Director: Trey Stokes
Script: Paul Bales
Cast: Barry Bostwick, Renee O’ Connor, Matt Lagan
Running time: 87 minutes
Year: 2010
Certificate: 12

The classic story of Moby Dick, by Herman Melville, has been filmed at least a dozen times over the years with variable results. My own favourite being the John Huston version from the 1950s with Gregory Peck cast as the crazed Captain Ahab, who survives an attack by the titular whale, but loses a leg in the process and then spends the rest of his life obsessed by his quest to find and kill the huge whale.

In this modern reworking of the classic tale Captain Ahab, played here by cult icon Barry Bostwick (of Rocky Horror fame), is a captain of a state-of-the-art nuclear submarine, which he diverts from its real purpose for his own quest to find the prehistoric whale that attacks a sub he was a radar officer on during the pre-credits sequence. It quickly becomes apparent to all his crew and a marine biologist, he kind of kidnaps, that he is prepared to sacrifice everything, including his life, the lives of his crew members, and even his ship, to find and destroy his nemesis, Moby Dick, and get payback for his metal leg.

Having seen a few Asylum films before (they churn out such delightful titles, e.g. Mega Piranha, Meteor Apocalypse, Snakes on a Train and AVH: Alien V Hunter), I have to admit I wasn’t expecting much from this underwater version of Moby Dick, but I was pleasantly surprised. The film has its flaws – the acting is very mixed, the dialogue often corny and the CGI special effects are not so special, but it held my attention and made me laugh out loud a few times so it can’t have been all bad.

I think its main problem was that the producer’s ambitions were obviously a lot greater than their budget, hence short cuts had to be made with regard to SFX and set design and, unfortunately, at times this is blatantly obvious. For example, when supposedly submerged underwater, many metres down, there is clearly natural light helping to light certain scenes on board the sub, which kind of takes away from some of the tense, claustrophobic moments the director was obviously trying for!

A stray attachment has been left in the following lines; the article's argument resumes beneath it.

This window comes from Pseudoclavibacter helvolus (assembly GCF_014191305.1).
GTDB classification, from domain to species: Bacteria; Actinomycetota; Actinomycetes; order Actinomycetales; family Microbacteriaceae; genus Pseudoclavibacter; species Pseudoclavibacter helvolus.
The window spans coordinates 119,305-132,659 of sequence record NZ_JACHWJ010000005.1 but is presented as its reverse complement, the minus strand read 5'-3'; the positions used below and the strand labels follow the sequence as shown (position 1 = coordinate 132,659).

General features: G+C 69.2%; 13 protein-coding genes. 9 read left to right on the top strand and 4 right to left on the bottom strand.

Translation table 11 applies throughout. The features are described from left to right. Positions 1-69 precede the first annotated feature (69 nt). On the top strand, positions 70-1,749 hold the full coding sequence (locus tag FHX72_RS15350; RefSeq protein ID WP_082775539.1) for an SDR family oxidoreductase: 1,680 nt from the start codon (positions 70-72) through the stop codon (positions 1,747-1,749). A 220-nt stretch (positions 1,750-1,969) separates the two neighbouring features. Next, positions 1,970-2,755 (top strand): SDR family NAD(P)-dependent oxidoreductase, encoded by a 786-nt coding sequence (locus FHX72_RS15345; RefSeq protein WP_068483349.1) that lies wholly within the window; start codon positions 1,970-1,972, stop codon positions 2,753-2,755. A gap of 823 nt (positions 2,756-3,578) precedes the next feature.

The ending is also a bit of a cop out too with our civilian hero, Dr. Michelle Herman (geddit?!), managing to survive a double nuclear torpedo strike when the submarine attacks the atoll the final battle is set around. Alas, as you’d probably already guessed, Captain Ahab isn’t so lucky and is bound for a watery grave – well, unless they do a sequel. Now there’s an idea!

Metrodome will release this film on DVD on 25 July 2011. Additional extras to be included on the disc are a brief ‘making of’ documentary, which includes various sound-bites from the director, producer and some of the actors, plus a blooper reel, which must be one of the most bizarre I’ve ever seen, with very random music thrown in and lots of shots of cast and crew doing jazz hands! The making of itself is quite humourous and includes members of the crew talking about the lead actor, Barry Bostwick, making his own prop – a massive harpoon gun (which looks like something out of a toy shop) – and Barry also compares his role in the film to doing Shakespeare, I kid you not!

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